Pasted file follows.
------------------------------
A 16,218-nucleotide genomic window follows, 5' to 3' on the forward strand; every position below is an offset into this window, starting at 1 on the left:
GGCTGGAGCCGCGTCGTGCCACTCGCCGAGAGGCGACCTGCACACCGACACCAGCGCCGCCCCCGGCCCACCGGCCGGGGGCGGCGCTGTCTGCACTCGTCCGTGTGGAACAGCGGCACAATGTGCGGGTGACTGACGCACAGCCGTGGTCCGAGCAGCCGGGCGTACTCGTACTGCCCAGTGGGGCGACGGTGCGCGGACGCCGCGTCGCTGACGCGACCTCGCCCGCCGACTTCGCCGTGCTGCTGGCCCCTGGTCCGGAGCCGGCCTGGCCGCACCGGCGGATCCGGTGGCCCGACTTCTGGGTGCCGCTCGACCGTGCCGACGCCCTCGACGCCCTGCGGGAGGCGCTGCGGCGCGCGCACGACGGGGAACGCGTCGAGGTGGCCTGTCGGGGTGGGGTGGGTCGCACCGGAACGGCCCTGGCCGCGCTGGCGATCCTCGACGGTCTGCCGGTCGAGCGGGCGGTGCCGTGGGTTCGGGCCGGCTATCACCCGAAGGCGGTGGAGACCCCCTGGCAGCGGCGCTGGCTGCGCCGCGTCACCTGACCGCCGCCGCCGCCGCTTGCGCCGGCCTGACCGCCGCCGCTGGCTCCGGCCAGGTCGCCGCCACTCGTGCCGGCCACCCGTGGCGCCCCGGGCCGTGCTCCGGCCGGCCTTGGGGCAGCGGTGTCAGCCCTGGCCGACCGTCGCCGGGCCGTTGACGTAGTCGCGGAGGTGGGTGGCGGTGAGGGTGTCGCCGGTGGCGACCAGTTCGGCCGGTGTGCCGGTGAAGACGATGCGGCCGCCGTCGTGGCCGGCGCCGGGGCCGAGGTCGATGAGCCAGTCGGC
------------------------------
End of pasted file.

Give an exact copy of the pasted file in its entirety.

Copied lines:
A 16,218-nucleotide genomic window follows, 5' to 3' on the forward strand; every position below is an offset into this window, starting at 1 on the left:
GGCTGGAGCCGCGTCGTGCCACTCGCCGAGAGGCGACCTGCACACCGACACCAGCGCCGCCCCCGGCCCACCGGCCGGGGGCGGCGCTGTCTGCACTCGTCCGTGTGGAACAGCGGCACAATGTGCGGGTGACTGACGCACAGCCGTGGTCCGAGCAGCCGGGCGTACTCGTACTGCCCAGTGGGGCGACGGTGCGCGGACGCCGCGTCGCTGACGCGACCTCGCCCGCCGACTTCGCCGTGCTGCTGGCCCCTGGTCCGGAGCCGGCCTGGCCGCACCGGCGGATCCGGTGGCCCGACTTCTGGGTGCCGCTCGACCGTGCCGACGCCCTCGACGCCCTGCGGGAGGCGCTGCGGCGCGCGCACGACGGGGAACGCGTCGAGGTGGCCTGTCGGGGTGGGGTGGGTCGCACCGGAACGGCCCTGGCCGCGCTGGCGATCCTCGACGGTCTGCCGGTCGAGCGGGCGGTGCCGTGGGTTCGGGCCGGCTATCACCCGAAGGCGGTGGAGACCCCCTGGCAGCGGCGCTGGCTGCGCCGCGTCACCTGACCGCCGCCGCCGCCGCTTGCGCCGGCCTGACCGCCGCCGCTGGCTCCGGCCAGGTCGCCGCCACTCGTGCCGGCCACCCGTGGCGCCCCGGGCCGTGCTCCGGCCGGCCTTGGGGCAGCGGTGTCAGCCCTGGCCGACCGTCGCCGGGCCGTTGACGTAGTCGCGGAGGTGGGTGGCGGTGAGGGTGTCGCCGGTGGCGACCAGTTCGGCCGGTGTGCCGGTGAAGACGATGCGGCCGCCGTCGTGGCCGGCGCCGGGGCCGAGGTCGATGAGCCAGTCGGC